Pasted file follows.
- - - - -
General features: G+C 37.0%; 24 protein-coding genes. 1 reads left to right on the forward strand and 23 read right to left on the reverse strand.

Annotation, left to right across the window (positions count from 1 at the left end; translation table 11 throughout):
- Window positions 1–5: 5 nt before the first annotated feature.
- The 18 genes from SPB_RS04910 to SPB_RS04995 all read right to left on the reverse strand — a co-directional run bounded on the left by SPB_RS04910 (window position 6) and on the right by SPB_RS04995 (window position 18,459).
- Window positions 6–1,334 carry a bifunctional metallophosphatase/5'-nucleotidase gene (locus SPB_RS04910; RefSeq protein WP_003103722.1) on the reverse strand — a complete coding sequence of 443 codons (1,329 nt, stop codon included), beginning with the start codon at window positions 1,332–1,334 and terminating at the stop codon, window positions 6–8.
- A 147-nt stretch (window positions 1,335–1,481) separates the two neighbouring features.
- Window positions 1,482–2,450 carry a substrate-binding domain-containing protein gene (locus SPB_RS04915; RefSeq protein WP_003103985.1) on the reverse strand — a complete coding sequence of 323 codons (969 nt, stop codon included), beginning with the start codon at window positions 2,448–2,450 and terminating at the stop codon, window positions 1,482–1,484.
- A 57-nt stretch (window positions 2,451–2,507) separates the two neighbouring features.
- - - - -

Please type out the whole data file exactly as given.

General features: G+C 37.0%; 24 protein-coding genes. 1 reads left to right on the forward strand and 23 read right to left on the reverse strand.

Annotation, left to right across the window (positions count from 1 at the left end; translation table 11 throughout):
- Window positions 1–5: 5 nt before the first annotated feature.
- The 18 genes from SPB_RS04910 to SPB_RS04995 all read right to left on the reverse strand — a co-directional run bounded on the left by SPB_RS04910 (window position 6) and on the right by SPB_RS04995 (window position 18,459).
- Window positions 6–1,334 carry a bifunctional metallophosphatase/5'-nucleotidase gene (locus SPB_RS04910; RefSeq protein WP_003103722.1) on the reverse strand — a complete coding sequence of 443 codons (1,329 nt, stop codon included), beginning with the start codon at window positions 1,332–1,334 and terminating at the stop codon, window positions 6–8.
- A 147-nt stretch (window positions 1,335–1,481) separates the two neighbouring features.
- Window positions 1,482–2,450 carry a substrate-binding domain-containing protein gene (locus SPB_RS04915; RefSeq protein WP_003103985.1) on the reverse strand — a complete coding sequence of 323 codons (969 nt, stop codon included), beginning with the start codon at window positions 2,448–2,450 and terminating at the stop codon, window positions 1,482–1,484.
- A 57-nt stretch (window positions 2,451–2,507) separates the two neighbouring features.